EVALUATING WEED COMPETITION. Attempting to beat back weeds in a no-till organic system, researchers at Michael Fields Agricultural Institute are experimenting with narrow-row soybeans planted in 7½-inch rows with a ”living mulch” of winter rye. The plots were planted on (from left to right) May 25, June 1 and June 15, with the June 1 date showing the most promise for achieving a good soybean stand and suppressing weeds. Photos were taken on August 3, 2020.

No-Tilling Organic Soybeans with Spring-Interseeded Cereal Rye

More and more growers are experimenting with no-tilling organic soybeans. New research shows interseeding cereal rye in spring can improve weed suppression, but timing, row spacing and good stand establishment play a critical role.

IN THE FACE of marketplace pressures and mounting instances of herbicide-resistant weeds, a growing cadre of growers are turning to no-till organic soybeans.

While many no-tillers are familiar with using cereal rye as a cover crop during the off-season before soybeans, a practice that is gaining interest in this no-till organic system is to use cereal rye between the soybean rows during the growing season.

This approach is currently of experimental interest because the rye could help suppress weeds and it gives growers an alternative to trying to get rye established in the fall, which can be challenging in areas with a shorter growing season.

During the 2020 growing season, researchers at the Michael Fields Agricultural Institute, of East Troy, Wis., with direction from Erin Silva at the University of Wisconsin-Madison, did replicated field trials of this system to see if planting date and/or row width would impact results.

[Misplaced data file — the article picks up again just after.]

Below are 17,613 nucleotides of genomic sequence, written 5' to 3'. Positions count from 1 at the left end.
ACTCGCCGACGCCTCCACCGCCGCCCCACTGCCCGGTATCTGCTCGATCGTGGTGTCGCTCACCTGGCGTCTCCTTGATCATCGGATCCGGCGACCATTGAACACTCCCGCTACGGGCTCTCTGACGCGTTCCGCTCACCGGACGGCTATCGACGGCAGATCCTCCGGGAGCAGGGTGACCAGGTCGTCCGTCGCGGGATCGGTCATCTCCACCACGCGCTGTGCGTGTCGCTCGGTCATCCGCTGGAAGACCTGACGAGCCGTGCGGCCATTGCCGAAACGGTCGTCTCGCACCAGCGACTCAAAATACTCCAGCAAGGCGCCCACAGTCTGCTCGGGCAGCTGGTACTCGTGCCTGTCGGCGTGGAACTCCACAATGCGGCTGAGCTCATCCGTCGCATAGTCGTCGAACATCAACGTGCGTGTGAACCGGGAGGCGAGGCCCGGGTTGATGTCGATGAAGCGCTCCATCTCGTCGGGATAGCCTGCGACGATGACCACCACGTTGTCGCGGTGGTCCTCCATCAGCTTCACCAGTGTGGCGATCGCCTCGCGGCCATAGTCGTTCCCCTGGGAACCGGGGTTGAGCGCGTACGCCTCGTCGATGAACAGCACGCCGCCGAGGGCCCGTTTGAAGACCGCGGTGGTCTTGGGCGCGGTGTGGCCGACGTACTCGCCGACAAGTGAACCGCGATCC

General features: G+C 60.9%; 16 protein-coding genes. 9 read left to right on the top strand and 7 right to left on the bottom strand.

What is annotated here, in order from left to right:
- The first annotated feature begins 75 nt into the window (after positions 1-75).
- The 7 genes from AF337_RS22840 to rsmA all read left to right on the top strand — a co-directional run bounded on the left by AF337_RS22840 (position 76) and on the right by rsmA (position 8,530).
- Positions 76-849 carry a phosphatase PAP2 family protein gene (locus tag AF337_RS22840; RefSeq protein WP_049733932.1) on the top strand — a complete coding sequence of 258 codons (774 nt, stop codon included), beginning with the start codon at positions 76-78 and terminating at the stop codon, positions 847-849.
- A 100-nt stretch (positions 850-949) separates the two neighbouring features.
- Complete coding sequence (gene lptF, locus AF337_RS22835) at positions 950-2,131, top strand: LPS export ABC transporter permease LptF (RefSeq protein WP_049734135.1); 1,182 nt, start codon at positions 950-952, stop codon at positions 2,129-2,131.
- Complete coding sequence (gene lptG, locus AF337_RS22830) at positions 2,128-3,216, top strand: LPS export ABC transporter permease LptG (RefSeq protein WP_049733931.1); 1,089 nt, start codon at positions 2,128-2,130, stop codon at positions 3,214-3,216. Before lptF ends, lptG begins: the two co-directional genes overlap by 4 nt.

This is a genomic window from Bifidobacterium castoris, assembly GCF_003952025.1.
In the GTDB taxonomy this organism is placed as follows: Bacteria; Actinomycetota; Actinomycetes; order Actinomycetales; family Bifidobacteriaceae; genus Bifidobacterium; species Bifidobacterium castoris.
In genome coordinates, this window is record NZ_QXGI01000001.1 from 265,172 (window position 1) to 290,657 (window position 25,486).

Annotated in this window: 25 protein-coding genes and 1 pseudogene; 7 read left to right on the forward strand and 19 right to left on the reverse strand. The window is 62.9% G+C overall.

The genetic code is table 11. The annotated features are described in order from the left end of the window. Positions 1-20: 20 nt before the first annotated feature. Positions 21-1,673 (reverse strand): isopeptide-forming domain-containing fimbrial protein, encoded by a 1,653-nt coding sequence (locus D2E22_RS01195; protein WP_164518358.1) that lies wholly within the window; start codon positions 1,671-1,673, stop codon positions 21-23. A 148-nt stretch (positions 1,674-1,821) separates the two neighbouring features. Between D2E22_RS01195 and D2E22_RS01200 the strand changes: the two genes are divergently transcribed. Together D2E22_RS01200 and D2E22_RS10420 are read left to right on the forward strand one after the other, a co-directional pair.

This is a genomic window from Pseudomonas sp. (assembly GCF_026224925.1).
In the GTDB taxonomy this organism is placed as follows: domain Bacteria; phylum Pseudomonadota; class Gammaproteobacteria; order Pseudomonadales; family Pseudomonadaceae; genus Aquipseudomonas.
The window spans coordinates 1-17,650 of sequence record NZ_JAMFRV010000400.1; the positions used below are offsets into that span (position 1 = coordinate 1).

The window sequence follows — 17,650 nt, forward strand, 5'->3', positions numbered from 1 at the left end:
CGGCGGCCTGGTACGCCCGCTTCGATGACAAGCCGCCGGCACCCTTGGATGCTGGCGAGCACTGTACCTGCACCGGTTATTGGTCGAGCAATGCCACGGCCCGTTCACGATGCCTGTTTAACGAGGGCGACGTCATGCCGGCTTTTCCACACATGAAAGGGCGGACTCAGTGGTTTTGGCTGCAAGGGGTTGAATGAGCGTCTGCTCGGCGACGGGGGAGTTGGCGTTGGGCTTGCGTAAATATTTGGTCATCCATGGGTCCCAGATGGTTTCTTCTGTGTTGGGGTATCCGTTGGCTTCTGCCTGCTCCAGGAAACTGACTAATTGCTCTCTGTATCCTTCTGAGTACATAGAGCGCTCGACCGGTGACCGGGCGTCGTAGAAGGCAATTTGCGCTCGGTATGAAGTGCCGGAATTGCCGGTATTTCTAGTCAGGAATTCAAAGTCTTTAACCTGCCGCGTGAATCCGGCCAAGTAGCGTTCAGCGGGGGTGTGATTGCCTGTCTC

“There’s a lot of competition for resources, like nutrients and water, that we thought planting date would have an effect on,” says Nicole Tautges, an agroecologist with MFAI. She discussed mid-season results of their studies in an August 5 webinar hosted by the Institute. Silva, associate professor and organic and sustainable cropping systems specialist at UW-Madison has also conducted similar trials at the university’s Arlington Research Station.

Trial Setup. The MFAI study looked at three planting dates: May 26, June 1 and June 15. Originally, researchers planned for the earliest date to be May 15 but wet weather prevented fieldwork at…

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Julia Gerlach

Julia Gerlach is the former Executive Editor of No-Till Farmer. She has a lengthy background in publishing and a longtime interest in gardening and mycology. She graduated with a B.A. in music and philosophy from Alverno College in Milwaukee, Wis.

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